creased the apparent affinity of HDL binding to SR-BI.
ration, and the development of atherosclerosis and coro-
The reciprocal inhibition of SR-BI and ABCA1 by BLT-4
nary heart disease (5–7, 9–14). SR-BI tightly binds large,
and glyburide raises the possibility that these proteins may
spherical, cholesteryl ester-rich HDL particles, primarily
share similar or common steps in their mechanisms of lipid
via its major apolipoprotein, apolipoprotein A-I (apoA-I),
—Nieland, T. J. F., A. Chroni, M. L. Fitzgerald, Z.
but lipid-free apoA-I is a poor ligand (15). SR-BI mediates
Maliga, V. I. Zannis, T. Kirchhausen, and M. Krieger. Cross-
inhibition of SR-BI- and ABCA1-mediated cholesterol trans-
the selective uptake of HDL cholesteryl esters (16–19)
port by the small molecules BLT-4 and glyburide J. Lipid
and other lipids (3, 20, 21) into cells, after which the lipid-
depleted particles dissociate from the cells. The mecha-nism of selective lipid uptake differs markedly from that
Supplementary key words
scavenger receptor class B type I • ATP
of the classic coated pit-mediated endocytic uptake of LDL
binding cassette transporter A1 • blockers of lipid transport
receptors (22). The binding of native spherical HDL par-
Cholesterol and cholesteryl ester movement into and
out of cells mediated by lipoproteins and cell surface pro-
Abbreviations: ABC, ATP binding cassette; apoA-I, apolipoprotein
A-I; BLT, small molecules that block lipid transport; COE, cholesteryloleyl ether; DSP, dithiobis (succinimidyl propionate); Kd
, dissociationconstant; SR-BI, scavenger receptor class B type I; SUR, sulfonylurea re-
Manuscript received 21 August 2003 and in revised form 13 February 2004.
Published, JLR Papers in Press, April 21, 2004.
To whom correspondence should be addressed.
Copyright 2004 by the American Society for Biochemistry and Molecular Biology, Inc.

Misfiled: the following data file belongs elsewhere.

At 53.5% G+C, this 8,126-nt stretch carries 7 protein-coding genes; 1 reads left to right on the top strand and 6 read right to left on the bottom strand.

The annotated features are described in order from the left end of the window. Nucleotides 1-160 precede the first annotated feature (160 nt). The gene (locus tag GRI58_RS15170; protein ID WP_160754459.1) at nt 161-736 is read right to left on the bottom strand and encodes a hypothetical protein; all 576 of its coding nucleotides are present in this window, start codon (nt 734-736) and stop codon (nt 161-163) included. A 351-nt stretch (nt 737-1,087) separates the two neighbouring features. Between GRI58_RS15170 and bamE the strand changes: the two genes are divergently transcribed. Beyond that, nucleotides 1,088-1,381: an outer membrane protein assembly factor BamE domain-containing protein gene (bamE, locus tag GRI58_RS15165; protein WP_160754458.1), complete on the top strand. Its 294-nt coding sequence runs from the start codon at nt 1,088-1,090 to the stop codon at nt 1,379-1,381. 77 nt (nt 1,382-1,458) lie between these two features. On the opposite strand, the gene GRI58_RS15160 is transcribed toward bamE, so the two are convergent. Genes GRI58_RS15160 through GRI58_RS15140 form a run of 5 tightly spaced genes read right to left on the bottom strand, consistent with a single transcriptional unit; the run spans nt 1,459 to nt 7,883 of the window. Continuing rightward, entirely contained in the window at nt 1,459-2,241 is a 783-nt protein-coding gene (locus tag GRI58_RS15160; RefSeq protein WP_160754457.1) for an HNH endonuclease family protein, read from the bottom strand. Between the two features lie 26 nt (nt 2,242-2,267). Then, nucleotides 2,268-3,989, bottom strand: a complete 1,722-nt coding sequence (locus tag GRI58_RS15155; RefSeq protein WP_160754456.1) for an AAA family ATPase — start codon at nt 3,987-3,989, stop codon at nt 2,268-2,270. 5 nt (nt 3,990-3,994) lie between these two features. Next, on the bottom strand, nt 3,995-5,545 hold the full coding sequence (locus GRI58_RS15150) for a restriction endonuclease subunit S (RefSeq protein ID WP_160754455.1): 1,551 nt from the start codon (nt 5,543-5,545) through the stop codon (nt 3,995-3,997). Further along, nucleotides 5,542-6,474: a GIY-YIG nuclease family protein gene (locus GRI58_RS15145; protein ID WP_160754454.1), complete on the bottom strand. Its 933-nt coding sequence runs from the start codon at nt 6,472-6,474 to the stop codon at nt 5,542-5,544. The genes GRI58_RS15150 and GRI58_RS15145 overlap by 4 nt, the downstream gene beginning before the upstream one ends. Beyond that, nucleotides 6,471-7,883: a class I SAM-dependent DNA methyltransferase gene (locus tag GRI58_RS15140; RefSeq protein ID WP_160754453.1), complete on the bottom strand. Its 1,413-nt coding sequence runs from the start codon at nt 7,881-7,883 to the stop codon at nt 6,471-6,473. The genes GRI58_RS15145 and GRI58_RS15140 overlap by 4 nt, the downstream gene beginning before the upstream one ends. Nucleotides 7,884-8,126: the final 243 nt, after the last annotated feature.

Journal of Lipid Research
This article is available online at http://www.jlr.org
ticles or reconstituted apoA-I/phospholipid/cholesteroldisks to SR-BI also results in the efflux of unesterified cho-lesterol from cells to the particles (23–25), but the physio-logical significance of this activity has not yet been deter-mined.
ABCA1, a member of the ATP binding cassette (ABC)
superfamily of proteins, has a structure strikingly differentfrom that of SR-BI. ABCA1 is a much larger protein (200kDa) that contains 12 membrane-spanning helices, two cy-toplasmic ATP binding domains, and two large extracellu-lar loops (2, 26, 27). It mediates the transfer of unesteri-fied cholesterol and phospholipids from cells to lipid-poor apoA-I (28–31), which can subsequently mature intospherical, cholesteryl ester-rich HDL particles (32–35).
Chemical structures of glyburide (A) and 1-(2-methoxy-
These mature HDLs are poor acceptors for ABCA1-medi-
phenyl)-3-naphthalen-2-yl-urea (BLT-4) (B).
ated cholesterol efflux (36). Mutations in ABCA1 are theunderlying cause of Tangier disease, which is character-ized by the virtual absence of spherical, cholesteryl ester-rich HDL particles in the plasma and an accumulation of